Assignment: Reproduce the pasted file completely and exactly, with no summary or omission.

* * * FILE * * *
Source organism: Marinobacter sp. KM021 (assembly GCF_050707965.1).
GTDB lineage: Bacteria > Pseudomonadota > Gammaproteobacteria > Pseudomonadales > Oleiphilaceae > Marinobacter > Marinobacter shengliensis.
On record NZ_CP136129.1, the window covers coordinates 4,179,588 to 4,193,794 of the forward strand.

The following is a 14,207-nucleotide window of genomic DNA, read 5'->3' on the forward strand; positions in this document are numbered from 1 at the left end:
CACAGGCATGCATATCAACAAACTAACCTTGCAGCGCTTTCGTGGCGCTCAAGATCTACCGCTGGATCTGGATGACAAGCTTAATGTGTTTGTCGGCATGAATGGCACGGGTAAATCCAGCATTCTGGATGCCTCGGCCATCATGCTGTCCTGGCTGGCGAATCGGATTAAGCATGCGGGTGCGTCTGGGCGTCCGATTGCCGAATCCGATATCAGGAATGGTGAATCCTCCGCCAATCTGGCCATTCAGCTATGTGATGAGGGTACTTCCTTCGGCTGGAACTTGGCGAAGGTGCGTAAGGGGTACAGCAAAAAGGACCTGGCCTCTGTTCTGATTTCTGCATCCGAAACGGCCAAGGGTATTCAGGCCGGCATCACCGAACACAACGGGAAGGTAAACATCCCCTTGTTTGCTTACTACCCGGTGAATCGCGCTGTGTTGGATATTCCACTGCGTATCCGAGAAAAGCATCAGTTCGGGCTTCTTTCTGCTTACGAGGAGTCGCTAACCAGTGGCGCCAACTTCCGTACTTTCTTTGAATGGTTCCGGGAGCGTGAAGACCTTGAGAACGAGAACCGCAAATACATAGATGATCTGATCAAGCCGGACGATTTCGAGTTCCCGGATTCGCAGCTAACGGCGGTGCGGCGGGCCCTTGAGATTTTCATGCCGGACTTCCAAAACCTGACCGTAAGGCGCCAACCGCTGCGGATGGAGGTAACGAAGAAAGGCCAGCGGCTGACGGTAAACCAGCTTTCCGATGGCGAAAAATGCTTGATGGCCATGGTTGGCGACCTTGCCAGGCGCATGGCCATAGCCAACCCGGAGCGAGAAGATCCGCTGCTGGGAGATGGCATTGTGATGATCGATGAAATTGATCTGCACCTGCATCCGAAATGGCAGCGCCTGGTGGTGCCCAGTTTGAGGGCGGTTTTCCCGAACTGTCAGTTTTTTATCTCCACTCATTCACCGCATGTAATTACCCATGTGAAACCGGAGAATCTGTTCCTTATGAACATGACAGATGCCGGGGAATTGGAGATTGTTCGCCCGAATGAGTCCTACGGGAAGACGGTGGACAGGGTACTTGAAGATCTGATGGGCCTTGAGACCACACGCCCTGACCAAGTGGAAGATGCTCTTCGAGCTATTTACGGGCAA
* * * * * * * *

Source organism: Marinobacter sp. KM021 (assembly GCF_050707965.1).
GTDB lineage: Bacteria > Pseudomonadota > Gammaproteobacteria > Pseudomonadales > Oleiphilaceae > Marinobacter > Marinobacter shengliensis.
On record NZ_CP136129.1, the window covers coordinates 4,179,588 to 4,193,794 of the forward strand.

The following is a 14,207-nucleotide window of genomic DNA, read 5'->3' on the forward strand; positions in this document are numbered from 1 at the left end:
CACAGGCATGCATATCAACAAACTAACCTTGCAGCGCTTTCGTGGCGCTCAAGATCTACCGCTGGATCTGGATGACAAGCTTAATGTGTTTGTCGGCATGAATGGCACGGGTAAATCCAGCATTCTGGATGCCTCGGCCATCATGCTGTCCTGGCTGGCGAATCGGATTAAGCATGCGGGTGCGTCTGGGCGTCCGATTGCCGAATCCGATATCAGGAATGGTGAATCCTCCGCCAATCTGGCCATTCAGCTATGTGATGAGGGTACTTCCTTCGGCTGGAACTTGGCGAAGGTGCGTAAGGGGTACAGCAAAAAGGACCTGGCCTCTGTTCTGATTTCTGCATCCGAAACGGCCAAGGGTATTCAGGCCGGCATCACCGAACACAACGGGAAGGTAAACATCCCCTTGTTTGCTTACTACCCGGTGAATCGCGCTGTGTTGGATATTCCACTGCGTATCCGAGAAAAGCATCAGTTCGGGCTTCTTTCTGCTTACGAGGAGTCGCTAACCAGTGGCGCCAACTTCCGTACTTTCTTTGAATGGTTCCGGGAGCGTGAAGACCTTGAGAACGAGAACCGCAAATACATAGATGATCTGATCAAGCCGGACGATTTCGAGTTCCCGGATTCGCAGCTAACGGCGGTGCGGCGGGCCCTTGAGATTTTCATGCCGGACTTCCAAAACCTGACCGTAAGGCGCCAACCGCTGCGGATGGAGGTAACGAAGAAAGGCCAGCGGCTGACGGTAAACCAGCTTTCCGATGGCGAAAAATGCTTGATGGCCATGGTTGGCGACCTTGCCAGGCGCATGGCCATAGCCAACCCGGAGCGAGAAGATCCGCTGCTGGGAGATGGCATTGTGATGATCGATGAAATTGATCTGCACCTGCATCCGAAATGGCAGCGCCTGGTGGTGCCCAGTTTGAGGGCGGTTTTCCCGAACTGTCAGTTTTTTATCTCCACTCATTCACCGCATGTAATTACCCATGTGAAACCGGAGAATCTGTTCCTTATGAACATGACAGATGCCGGGGAATTGGAGATTGTTCGCCCGAATGAGTCCTACGGGAAGACGGTGGACAGGGTACTTGAAGATCTGATGGGCCTTGAGACCACACGCCCTGACCAAGTGGAAGATGCTCTTCGAGCTATTTACGGGCAA